My Five Cents: Meeting the challenges of mental health need

Published 12:00 am Saturday, January 26, 2019

By Robert Nichols


The third week of session has been a busy one, with the pace beginning to pick up.  The fun is only beginning for this legislative session.

Here are five things happening at your Capitol this week:


  • Committee Assignments


Late last week, Lt. Governor Patrick released the Senate committee assignments for the 86th Legislative Session. I am honored to continue to serve as Chair for the Transportation Committee, as well as Vice-Chair of Business and Commerce, and a member of the Finance, Administration and Intergovernmental Relations committees. I am grateful to Lt. Governor Patrick for these opportunities and look forward to working with all of my colleagues in the Senate to serve the people of Texas.


  • Senate Finance


The Senate Finance Committee, on which I serve, have begun their hearings on the state’s budget. Over the next few weeks, we will hear the legislative appropriations requests from every state agency and higher education institutions, as well as public testimony. These requests are a starting point to determine their budget needs for the next two years.

The hearings this week have focused on Article I, General Government which includes the Texas Comptroller, Library and Archives Commission, Veterans Commission and Office of the Attorney General. Next week we will be hearing from public safety, judiciary, natural resources and business and economic development agencies like the Department of Motor Vehicles and Workforce Commission.


  • Texas Mental Health Consortium


In a sometimes rare occurrence, all 31 members of the Senate have signed on as co-authors of SB 63, which creates the Texas Mental Health Consortium. This Consortium will be made up of an advisory board of representatives from the state’s health-related higher education institutions, and nonprofit organizations which focus on mental health. The Consortium will work together to find ways to improve early identification and access to mental health services, addressing psychiatry workforce issues, promote and coordinate mental health research and strengthen judicial training on juvenile mental health.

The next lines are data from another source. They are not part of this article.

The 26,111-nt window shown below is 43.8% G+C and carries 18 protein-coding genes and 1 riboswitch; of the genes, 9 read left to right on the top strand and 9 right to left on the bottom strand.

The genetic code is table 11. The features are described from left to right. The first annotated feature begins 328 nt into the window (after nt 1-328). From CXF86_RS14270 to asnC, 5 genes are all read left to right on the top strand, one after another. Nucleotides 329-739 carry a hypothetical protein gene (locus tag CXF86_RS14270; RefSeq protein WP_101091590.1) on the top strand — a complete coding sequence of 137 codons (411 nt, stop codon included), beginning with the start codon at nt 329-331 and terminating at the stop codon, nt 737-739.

Over the past several sessions, the Legislature has made significant progress on mental health through funding and other resources. With an increase in youth suicide rates and with recent school shootings, it is important that resources are provided to pediatricians, schools, and families to ensure these children are able to receive adequate treatments and help. The state has also seen a shortage in mental health professionals, which create a barrier in services. These institutions not only are training these professionals, but they also have a wide array of expertise and resources which can help to meet the challenges in meeting the mental health needs of Texans.


  • Get Involved  


I believe ensuring accessibility and transparency are some of the most important things a Legislature can do. It is a positive way for members to remain accountable to the people they serve. One way we are able to do this is by providing many resources online. You can utilize these resources by visiting Through this site, you will be able to view a live stream of Senate and House committee hearings as well as watching both chambers when they are in session.

Another tool available is being able to look up bills by subject and keyword, review bill analyses and learn about the possible fiscal implications of a bill. You may also sign up to receive e-mail notifications when bills of interest to you are assigned to the committee and then advance through the legislative process. By keeping abreast of happenings in your State Capitol, you ensure accountability and integrity for all Texans.


  • Adoption of Texas Flag


On January 25, 1839, the Republic of Texas adopted the Lone Star flag, which was designed by Dr. Charles Stewart from Montgomery, who was the second man to sign the Texas Declaration of Independence. The colors of the flag, which also mimic those of our national flag, all symbolize the values that our state represents with white for purity, ‘Old Glory Red’ for bravery and ‘Old Glory Blue’ for loyalty. When Texas became the 28th state in the union in December 1845, this flag became the official state flag and continues to fly today. I am proud to be a State Senator for our great state in the Capitol, over which our state flag flies proudly.


Robert Nichols is the Republican Senator for the 3rd District in the Texas Senate.